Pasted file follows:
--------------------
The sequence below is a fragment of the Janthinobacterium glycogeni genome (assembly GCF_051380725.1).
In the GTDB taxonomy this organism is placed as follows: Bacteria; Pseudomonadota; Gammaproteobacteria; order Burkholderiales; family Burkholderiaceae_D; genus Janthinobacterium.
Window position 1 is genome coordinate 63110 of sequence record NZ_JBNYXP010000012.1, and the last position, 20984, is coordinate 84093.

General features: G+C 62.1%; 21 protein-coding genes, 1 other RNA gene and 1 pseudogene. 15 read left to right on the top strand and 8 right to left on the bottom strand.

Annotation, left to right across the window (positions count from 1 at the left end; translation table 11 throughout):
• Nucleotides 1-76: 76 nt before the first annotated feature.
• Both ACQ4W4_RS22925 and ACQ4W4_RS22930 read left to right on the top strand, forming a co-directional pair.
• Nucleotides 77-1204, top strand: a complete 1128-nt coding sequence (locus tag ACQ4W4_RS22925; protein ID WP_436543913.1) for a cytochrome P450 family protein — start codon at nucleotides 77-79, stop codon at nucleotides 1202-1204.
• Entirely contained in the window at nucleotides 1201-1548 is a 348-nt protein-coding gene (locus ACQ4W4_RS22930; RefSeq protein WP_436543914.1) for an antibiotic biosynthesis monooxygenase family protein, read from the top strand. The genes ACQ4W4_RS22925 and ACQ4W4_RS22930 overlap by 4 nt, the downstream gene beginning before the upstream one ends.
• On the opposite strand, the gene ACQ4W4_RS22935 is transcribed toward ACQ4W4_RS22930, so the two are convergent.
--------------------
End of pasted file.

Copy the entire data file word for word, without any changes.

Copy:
The sequence below is a fragment of the Janthinobacterium glycogeni genome (assembly GCF_051380725.1).
In the GTDB taxonomy this organism is placed as follows: Bacteria; Pseudomonadota; Gammaproteobacteria; order Burkholderiales; family Burkholderiaceae_D; genus Janthinobacterium.
Window position 1 is genome coordinate 63110 of sequence record NZ_JBNYXP010000012.1, and the last position, 20984, is coordinate 84093.

General features: G+C 62.1%; 21 protein-coding genes, 1 other RNA gene and 1 pseudogene. 15 read left to right on the top strand and 8 right to left on the bottom strand.

Annotation, left to right across the window (positions count from 1 at the left end; translation table 11 throughout):
• Nucleotides 1-76: 76 nt before the first annotated feature.
• Both ACQ4W4_RS22925 and ACQ4W4_RS22930 read left to right on the top strand, forming a co-directional pair.
• Nucleotides 77-1204, top strand: a complete 1128-nt coding sequence (locus tag ACQ4W4_RS22925; protein ID WP_436543913.1) for a cytochrome P450 family protein — start codon at nucleotides 77-79, stop codon at nucleotides 1202-1204.
• Entirely contained in the window at nucleotides 1201-1548 is a 348-nt protein-coding gene (locus ACQ4W4_RS22930; RefSeq protein WP_436543914.1) for an antibiotic biosynthesis monooxygenase family protein, read from the top strand. The genes ACQ4W4_RS22925 and ACQ4W4_RS22930 overlap by 4 nt, the downstream gene beginning before the upstream one ends.
• On the opposite strand, the gene ACQ4W4_RS22935 is transcribed toward ACQ4W4_RS22930, so the two are convergent.